Not only does Yelp waste reviewer’s time like this, but it does not even explain this policy on its guidelines section of its website.
A healthy dose of skepticism towards review websites seems warranted, which probably does not surprise too many of us.
Monday, October 6, 2014
Conversely, given the above and similar confusion, why in the world wouldn’t companies simply use an “I agree” box to be on the safe side? Even after the case came out, the Barnes and Noble website does, granted, not feature its “TOS” hyperlink as conspicuously as other links on its website and certainly not as obviously as one would have thought the company would have learned to do after the case (see very bottom left-hand corner of website).
What is more, normally a failure to read a contract before agreeing to its terms does not relieve a party of its obligations under the contract. In the case, however, the court said that in online cases, “the onus must be on website owners to put users on notice of the terms to which they wish to bind consumers … they cannot be expected to ferret out hyperlinks to terms and conditions to which they have no reason to suspect they will be bound.” This is similar to a case we blogged about here.
However, it would probably be hard to find an online shopper in today’s world who would truly not expect that somewhere on the website, there is likely a link with terms that the corporation will seek to enforce. The duty to read should arguably be extended to reading websites carefully as well. Another medium is at stake than the paper contracts of yesteryear, but that doesn’t necessarily change the contents. But that is not the law in the Ninth Circuit as it stands today, as evidenced by this case, which unfortunately fails to clarify exactly what the courts think would be enough to constitute constructive notice. So for now, “something more” is the standard. Perhaps this is an issue of “millenials” versus a slightly older generation to which some of the judges deciding these cases belong.
Thursday, October 2, 2014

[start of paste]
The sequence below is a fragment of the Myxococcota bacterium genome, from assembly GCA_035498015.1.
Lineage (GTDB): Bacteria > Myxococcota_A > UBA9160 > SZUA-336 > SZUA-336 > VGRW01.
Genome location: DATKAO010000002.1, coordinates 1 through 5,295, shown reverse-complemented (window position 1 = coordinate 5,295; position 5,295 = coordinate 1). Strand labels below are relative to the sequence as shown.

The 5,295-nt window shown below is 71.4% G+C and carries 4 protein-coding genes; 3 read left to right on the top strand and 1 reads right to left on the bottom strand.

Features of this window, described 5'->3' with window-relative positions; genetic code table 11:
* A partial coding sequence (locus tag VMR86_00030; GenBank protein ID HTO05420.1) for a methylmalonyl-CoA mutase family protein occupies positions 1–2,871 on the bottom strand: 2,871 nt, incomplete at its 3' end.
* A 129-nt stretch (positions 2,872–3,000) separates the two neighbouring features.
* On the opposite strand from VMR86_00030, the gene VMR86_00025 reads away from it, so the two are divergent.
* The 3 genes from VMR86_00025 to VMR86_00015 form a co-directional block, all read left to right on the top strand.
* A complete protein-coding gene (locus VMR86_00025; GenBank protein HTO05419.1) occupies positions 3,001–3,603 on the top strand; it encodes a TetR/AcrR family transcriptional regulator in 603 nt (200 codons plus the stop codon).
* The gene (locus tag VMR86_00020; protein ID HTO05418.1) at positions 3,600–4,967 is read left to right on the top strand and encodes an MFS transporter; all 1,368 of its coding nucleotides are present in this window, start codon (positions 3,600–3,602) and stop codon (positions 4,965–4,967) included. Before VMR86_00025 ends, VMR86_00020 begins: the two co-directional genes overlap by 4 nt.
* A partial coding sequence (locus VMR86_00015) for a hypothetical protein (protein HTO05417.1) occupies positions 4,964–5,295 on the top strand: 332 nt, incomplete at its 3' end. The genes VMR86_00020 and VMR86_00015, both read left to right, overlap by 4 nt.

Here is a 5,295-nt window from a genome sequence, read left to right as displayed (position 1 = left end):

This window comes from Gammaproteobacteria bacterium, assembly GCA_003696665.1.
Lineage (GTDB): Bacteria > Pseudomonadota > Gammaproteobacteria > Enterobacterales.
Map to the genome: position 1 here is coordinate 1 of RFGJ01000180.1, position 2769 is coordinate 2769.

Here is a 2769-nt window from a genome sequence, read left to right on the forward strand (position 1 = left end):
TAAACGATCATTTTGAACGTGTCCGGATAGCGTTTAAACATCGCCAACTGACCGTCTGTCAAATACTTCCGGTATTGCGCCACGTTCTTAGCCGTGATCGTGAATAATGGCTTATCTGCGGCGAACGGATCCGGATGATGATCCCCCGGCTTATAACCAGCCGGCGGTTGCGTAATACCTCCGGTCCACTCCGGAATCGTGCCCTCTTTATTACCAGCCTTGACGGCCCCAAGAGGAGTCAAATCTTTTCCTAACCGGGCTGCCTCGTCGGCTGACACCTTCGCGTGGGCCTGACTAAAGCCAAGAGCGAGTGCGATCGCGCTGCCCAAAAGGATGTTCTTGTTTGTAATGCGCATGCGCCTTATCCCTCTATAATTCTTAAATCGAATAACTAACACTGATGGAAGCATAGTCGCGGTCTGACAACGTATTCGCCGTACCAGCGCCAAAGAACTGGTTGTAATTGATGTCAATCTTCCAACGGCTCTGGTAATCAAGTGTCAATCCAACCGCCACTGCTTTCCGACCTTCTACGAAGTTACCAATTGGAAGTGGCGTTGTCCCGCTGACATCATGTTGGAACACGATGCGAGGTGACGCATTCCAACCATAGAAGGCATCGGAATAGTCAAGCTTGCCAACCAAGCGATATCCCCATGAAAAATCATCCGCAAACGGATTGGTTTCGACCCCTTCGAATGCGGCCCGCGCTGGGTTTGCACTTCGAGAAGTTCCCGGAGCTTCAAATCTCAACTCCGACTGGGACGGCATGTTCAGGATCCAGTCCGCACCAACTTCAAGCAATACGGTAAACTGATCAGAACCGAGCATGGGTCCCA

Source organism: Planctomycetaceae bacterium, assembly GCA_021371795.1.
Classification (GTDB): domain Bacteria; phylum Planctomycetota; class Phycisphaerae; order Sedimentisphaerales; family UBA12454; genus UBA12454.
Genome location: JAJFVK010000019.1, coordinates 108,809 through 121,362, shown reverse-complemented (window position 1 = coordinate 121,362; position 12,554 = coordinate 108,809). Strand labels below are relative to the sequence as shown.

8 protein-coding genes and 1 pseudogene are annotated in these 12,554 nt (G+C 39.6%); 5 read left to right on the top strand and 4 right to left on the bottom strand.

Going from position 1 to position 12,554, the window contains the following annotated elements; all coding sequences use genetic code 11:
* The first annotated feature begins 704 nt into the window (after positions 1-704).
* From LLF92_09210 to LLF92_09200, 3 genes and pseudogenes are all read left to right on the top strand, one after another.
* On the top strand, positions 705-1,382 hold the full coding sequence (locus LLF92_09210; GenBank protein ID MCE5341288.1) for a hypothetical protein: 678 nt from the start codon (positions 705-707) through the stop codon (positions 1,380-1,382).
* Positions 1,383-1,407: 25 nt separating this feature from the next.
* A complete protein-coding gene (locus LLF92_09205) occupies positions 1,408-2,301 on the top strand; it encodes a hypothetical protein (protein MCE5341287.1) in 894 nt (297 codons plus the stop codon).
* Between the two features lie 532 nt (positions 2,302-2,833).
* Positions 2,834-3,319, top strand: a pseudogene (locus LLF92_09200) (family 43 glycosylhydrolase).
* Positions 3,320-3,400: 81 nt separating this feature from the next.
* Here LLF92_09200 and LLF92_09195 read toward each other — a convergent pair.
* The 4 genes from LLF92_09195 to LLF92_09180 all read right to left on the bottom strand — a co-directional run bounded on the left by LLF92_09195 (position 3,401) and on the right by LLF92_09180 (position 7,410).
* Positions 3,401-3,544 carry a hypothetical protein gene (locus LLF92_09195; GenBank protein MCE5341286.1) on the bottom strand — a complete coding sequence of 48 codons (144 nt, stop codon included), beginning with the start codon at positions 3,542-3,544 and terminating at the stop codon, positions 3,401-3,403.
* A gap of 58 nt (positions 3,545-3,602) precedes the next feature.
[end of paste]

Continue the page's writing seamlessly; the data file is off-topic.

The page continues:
As we learned from reading Michelle Meyer on The Faculty Lounge today, Facebook has issued a Press Release on Research at Facebook. As we discussed previously here, Internet-based companies have decided that they will self-regulate their own research programs. Here are the highlights:
- Guidelines: we’ve given researchers clearer guidelines. If proposed work is focused on studying particular groups or populations (such as people of a certain age) or if it relates to content that may be considered deeply personal (such as emotions) it will go through an enhanced review process before research can begin. The guidelines also require further review if the work involves a collaboration with someone in the academic community.
- Review: we’ve created a panel including our most senior subject-area researchers, along with people from our engineering, research, legal, privacy and policy teams, that will review projects falling within these guidelines. This is in addition to our existing privacy cross-functional review for products and research.
- Training: we’ve incorporated education on our research practices into Facebook’s six-week training program, called bootcamp, that new engineers go through, as well as training for others doing research. We’ll also include a section on research in the annual privacy and security training that is required of everyone at Facebook.
- Research website: our published academic research is now available at a single location and will be updated regularly.
Based on the New York Times article we cited in our last post on this subject, we hoped that Internet companies would at least subject research designs to outside review. It looks like Facebook's review process is going to be entirely in-house.
Monday, September 15, 2014
Last week, I was sitting in a waiting room while awaiting an oil change. CNN was on (too loudly and inescapably for my tastes, but I know my tastes are idiosyncratic). In urgent tones, the anchors repeatedly warned us that they had disturbing and graphic video that we might not want to watch. And then they played it. And then they played it again. They played it at actual speed; they played it in slow motion. They dissected it and discussed it, with experts and authorities, between commercial breaks and digressions into other "news," for the entire time I waited for the mechanics to finish with my car. It took over an hour, but that's another story . . .
The video showed a now-former NFL player hit a woman in an elevator, knocking her unconscious. The woman was his fiancee, Janay Palmer, and she is now his wife. What are we to conclude based on the grainy images that we watch because we can't bring ourselves to look away? My first conclusion is that Janay Palmer would not want us to be watching. My more tentative conclusion would be that every time we watch that video, we add to her humiliation and degradation.
At what point did Ms. Palmer give her consent to be videotaped, and at what point did she give consent to have this videotape used in this manner? Let's assume that the surveillance video had a useful purpose -- policing the premises to create a record in case a crime was committed. Let's also assume that we all are aware that when we are in public spaces, we know that video cameras might be present. If this video tape were shared with the police and used to prosecute a criminal, I think there would be strong arguments that Ms. Palmer gave implicit consent for the use of the surveillance video for such purposes. But how did the tape get to TMZ and then on to CNN? Did somebody profit from trafficking in the market for mass voyeurism?